(A) MDM or (B) RAW 264.7 cells were transiently transfected with pNF-κB-SEAP along with either WT-PKCα or the kinase-deficient (KD)-PKCα construct at a 1∶5 ratio. Cells were serum starved and stimulated with M-CSF and then SEAP secretion in the medium was measured. Data is from of three independent experiments. The p-value of cells transfected with KD compared to those transfected with WT was 0.05. (C) MDMs were removed from the plate using accutase and apoptosis of MDMs was measured by flow cytometry using Annexin V-FITC and propidium iodine (PI). (D) Whole cell lysates from the transfected RAW 264.7 cells were subjected to Western blot analysis with phospho-Ser276 or phospho-Ser536 NF-κB p65 antibodies. Blots were immunoblotted with PKCα to determine equal protein expression for the PKCα constructs. β-actin served as a loading control. Shown is a representative blot from three independent experiments. (E) MDM or (F) RAW 264.7 cells were transiently transfected with a pNF-κB-SEAP along with either 100 nM PKCα siRNA or control siRNA for 20-24 hours. Cells were serum starved for 2-4 hours and stimulated with 100 ng/ml M-CSF for 6 hours for MDM or RAW 264.7 for 2 hours and then SEAP secretion in the medium was measured. Shown is data of three independent experiments. (G) MDMs were removed from the plate using accutase and apoptosis of MDMs was measured by Annexin V-FITC and propidium iodine (PI) staining and analyzed by flow cytometry. (H) Whole cell lysates from the transfected MDM and RAW 264.7 cells were subjected to Western blot analysis with PKCα antibody. β-actin served as a loading control. Shown is a representative blot from at least three independent experiments. Cell survival was also examined in MDMs expressing either WT-PKCα or KD-PKCα constructs by Annexin V-FITC and PI staining. As expected, M-CSF increased MDM survival as measured by the percent of Annexin V/PI negative cells. Similarly, expression of WT-PKCα protected cells from apoptosis. In contrast, expression of KD-PKCα decreased M-CSF-induced cell survival (p<0.01) (Figure 7C).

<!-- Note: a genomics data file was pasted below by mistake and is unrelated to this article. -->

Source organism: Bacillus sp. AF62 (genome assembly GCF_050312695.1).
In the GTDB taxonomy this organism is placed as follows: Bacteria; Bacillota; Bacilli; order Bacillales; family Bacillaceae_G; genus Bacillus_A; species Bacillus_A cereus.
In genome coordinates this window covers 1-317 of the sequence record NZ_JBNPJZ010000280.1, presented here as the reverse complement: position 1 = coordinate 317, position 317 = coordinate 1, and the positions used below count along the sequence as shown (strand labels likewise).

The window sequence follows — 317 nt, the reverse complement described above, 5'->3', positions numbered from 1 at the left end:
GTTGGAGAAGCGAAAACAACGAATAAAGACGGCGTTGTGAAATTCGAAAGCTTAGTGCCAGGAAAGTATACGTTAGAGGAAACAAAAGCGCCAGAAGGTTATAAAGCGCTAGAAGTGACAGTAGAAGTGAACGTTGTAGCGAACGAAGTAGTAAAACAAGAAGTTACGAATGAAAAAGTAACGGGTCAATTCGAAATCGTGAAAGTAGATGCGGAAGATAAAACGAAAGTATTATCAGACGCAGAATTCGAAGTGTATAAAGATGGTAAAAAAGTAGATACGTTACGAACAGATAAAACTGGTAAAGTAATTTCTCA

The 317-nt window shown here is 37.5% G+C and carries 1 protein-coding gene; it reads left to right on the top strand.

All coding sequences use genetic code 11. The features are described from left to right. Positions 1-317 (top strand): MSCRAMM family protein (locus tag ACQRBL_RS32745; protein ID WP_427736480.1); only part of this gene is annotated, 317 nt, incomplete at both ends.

Next, we examined the effect of expressing the PKCα constructs on NF-κB phosphorylation. As shown in Figure 7D, expression of KD-PKCα in RAW 264.7 cells did not affect the constitutive phosphorylation at Ser536 of NF-κB p65, but attenuated the phosphorylation at Ser276. Expression of WT-PKCα did not effect the phosphorylation of either residue with or without M-CSF stimulation. These observations demonstrate that PKCα is important in M-CSF-regulated cell survival and NF-κB activation and likely regulated through phosphorylation of Ser276 of NF-κB p65.